What 8 Little Girls Re-Taught Me About Design Thinking | Delve
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What eight little girls re-taught me about design thinking

November 25, 2014

My six-year-old daughter wants to be a fashion designer when she grows up. Given the way she can rock a Sophia the First t-shirt and disco ball silver leggings, she may have an actual shot.

When the parent-teacher group at our grammar school asked for volunteers to lead after-school clubs, my daughter begged me to lead one on fashion design and sewing. “You work at DESIGN Concepts, right Mom? You should know how to do that.” Touché.

So design we did. A group six first grade and two second grade girls and I spent four weeks designing, assembling and sewing their skirts. And while I thought I would be imparting to them all of my design wisdom (Color wheel! Proportion!), it turns out that they re-taught me the basics of Design Thinking. Here is what I re-learned.

Lesson one: “Why can’t I make my skirt entirely out of faux fur?"

Design thinking involves asking why and why not. And the answer to “why can’t I?” is always, “oh, you can!

Lesson two: “I think that is good enough."

But it’s not straight! The elastic is twisted! This is what the grown-up in me wanted to say. But the skirt fit around her waist and twirled just fine, which were the only two requirements that mattered. So, yes, good enough can be…good enough.

Design thinking involves asking why and why not. And the answer to 'why can’t I?' is always, 'oh, you can!'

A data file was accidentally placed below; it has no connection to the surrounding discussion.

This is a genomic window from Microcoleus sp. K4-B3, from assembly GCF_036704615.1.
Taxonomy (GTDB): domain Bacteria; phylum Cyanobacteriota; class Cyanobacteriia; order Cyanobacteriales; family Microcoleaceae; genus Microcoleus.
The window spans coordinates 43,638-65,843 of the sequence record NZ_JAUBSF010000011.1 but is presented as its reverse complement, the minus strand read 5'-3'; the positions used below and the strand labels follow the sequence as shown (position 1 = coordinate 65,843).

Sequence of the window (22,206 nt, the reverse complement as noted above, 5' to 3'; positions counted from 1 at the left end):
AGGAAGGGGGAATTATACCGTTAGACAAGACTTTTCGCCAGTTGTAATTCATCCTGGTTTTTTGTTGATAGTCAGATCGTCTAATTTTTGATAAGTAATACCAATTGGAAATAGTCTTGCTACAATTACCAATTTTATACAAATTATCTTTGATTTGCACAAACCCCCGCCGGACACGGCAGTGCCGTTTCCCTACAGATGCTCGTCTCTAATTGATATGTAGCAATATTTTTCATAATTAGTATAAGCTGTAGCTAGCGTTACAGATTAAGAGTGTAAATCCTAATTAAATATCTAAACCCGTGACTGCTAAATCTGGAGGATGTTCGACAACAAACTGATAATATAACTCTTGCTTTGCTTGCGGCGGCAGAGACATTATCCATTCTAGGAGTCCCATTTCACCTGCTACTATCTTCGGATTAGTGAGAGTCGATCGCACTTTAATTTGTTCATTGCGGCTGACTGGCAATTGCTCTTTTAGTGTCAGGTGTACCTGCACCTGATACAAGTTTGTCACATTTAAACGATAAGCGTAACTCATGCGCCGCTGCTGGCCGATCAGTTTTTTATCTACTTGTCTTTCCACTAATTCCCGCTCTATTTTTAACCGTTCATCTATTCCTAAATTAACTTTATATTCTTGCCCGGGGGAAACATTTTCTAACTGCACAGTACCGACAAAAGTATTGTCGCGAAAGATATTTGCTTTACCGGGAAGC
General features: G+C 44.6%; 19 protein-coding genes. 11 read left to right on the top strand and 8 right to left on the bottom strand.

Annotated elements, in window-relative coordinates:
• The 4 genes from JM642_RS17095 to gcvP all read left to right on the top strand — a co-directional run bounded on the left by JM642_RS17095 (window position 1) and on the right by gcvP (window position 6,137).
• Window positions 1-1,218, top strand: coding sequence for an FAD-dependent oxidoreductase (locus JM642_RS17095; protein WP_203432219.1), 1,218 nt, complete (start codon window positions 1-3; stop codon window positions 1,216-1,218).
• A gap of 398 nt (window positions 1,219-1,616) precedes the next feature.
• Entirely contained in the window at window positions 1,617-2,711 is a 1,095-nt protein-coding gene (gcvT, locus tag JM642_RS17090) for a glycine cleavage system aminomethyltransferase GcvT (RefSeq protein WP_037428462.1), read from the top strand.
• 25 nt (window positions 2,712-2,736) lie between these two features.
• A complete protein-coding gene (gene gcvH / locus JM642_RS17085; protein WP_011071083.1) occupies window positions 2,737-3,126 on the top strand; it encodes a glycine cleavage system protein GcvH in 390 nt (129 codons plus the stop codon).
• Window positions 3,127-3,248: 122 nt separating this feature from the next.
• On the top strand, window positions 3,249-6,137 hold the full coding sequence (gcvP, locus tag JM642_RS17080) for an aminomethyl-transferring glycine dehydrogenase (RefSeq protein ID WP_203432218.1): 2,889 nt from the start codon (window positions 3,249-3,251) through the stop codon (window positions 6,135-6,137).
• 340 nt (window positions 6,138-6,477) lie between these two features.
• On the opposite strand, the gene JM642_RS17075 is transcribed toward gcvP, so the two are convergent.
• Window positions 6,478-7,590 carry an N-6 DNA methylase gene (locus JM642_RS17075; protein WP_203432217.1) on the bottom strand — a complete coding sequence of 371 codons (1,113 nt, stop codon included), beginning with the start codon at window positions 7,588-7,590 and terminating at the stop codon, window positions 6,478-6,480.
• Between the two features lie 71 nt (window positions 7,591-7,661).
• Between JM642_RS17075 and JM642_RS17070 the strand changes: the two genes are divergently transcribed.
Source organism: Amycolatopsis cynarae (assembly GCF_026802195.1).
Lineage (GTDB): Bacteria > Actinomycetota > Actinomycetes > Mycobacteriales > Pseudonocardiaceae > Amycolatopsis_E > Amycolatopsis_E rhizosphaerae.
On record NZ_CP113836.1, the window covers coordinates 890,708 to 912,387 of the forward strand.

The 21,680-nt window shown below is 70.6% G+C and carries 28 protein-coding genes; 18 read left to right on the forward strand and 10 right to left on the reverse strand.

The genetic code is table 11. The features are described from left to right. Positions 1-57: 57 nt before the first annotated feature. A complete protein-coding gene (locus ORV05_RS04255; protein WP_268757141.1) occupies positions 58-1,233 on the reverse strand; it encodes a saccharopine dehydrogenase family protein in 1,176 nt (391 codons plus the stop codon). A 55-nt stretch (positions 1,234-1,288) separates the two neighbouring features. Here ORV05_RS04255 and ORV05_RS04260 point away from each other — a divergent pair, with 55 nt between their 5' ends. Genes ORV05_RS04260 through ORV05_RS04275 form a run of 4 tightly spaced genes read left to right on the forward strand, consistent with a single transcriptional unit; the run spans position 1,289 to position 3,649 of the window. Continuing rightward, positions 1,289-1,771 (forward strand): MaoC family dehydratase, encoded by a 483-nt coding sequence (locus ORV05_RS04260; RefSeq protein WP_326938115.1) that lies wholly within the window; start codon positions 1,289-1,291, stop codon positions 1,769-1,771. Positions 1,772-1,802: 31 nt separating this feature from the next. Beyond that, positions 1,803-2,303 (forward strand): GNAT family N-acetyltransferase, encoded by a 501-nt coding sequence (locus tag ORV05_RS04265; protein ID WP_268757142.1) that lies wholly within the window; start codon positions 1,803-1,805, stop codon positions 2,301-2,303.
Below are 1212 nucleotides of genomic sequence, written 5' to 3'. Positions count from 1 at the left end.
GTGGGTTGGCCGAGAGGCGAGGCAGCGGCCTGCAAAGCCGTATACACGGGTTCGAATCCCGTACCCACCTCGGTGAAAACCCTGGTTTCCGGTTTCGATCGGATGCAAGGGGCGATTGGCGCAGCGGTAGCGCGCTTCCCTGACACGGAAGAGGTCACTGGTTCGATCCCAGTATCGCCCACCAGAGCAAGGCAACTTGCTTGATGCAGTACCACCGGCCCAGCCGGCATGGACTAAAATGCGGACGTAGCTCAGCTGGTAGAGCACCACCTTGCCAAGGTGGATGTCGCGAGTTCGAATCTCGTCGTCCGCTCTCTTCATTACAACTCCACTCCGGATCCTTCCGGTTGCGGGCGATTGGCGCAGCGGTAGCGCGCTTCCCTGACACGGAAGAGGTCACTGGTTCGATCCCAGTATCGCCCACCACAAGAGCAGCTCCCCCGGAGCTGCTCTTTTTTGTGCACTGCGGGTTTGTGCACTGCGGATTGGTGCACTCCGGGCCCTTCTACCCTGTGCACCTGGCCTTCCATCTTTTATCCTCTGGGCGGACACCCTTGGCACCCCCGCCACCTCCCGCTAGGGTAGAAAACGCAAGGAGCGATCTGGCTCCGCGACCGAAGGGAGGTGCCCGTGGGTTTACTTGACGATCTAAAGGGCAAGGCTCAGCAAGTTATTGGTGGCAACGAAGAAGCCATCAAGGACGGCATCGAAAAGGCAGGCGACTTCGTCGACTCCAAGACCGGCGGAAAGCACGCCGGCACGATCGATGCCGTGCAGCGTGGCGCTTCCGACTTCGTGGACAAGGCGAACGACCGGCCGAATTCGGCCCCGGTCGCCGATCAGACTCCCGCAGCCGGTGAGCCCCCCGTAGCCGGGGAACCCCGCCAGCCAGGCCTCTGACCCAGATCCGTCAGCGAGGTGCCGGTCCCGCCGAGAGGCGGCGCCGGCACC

Lesson three: “Can you just pin it?"

In my mind, the point of the club was to teach the girls to appreciate sewing. In their minds, it was about “decorating” with ribbon and buttons and bows. And even more importantly, it was about re-decorating over and over. Asking them if they were ready to stitch was crazy talk. Who would want to settle on just one thing? It wasn’t until 20 minutes before the big walk down the catwalk for the parents that any of them committed to their design. So the third lesson was iterate and keep iterating until the clock runs out.

Lesson four: “It’s not gonna turn out what you thought. It might be better.”

I loved it when one little girl reassured me with this line. We didn’t have enough gold ribbon for the hem, so she took the undersized piece and just slapped it kitty-corner across the center of the skirt. “See?” her face said, “No problem.” And she was right. Being open to what happens or what is possible often nets out better than what was expected.

I know that I am not cut out in any way to be a teacher. The difficulty I had wrangling a small group of girls for 55 minutes once a week confirmed that. But it is nice to know that I can still be a student.

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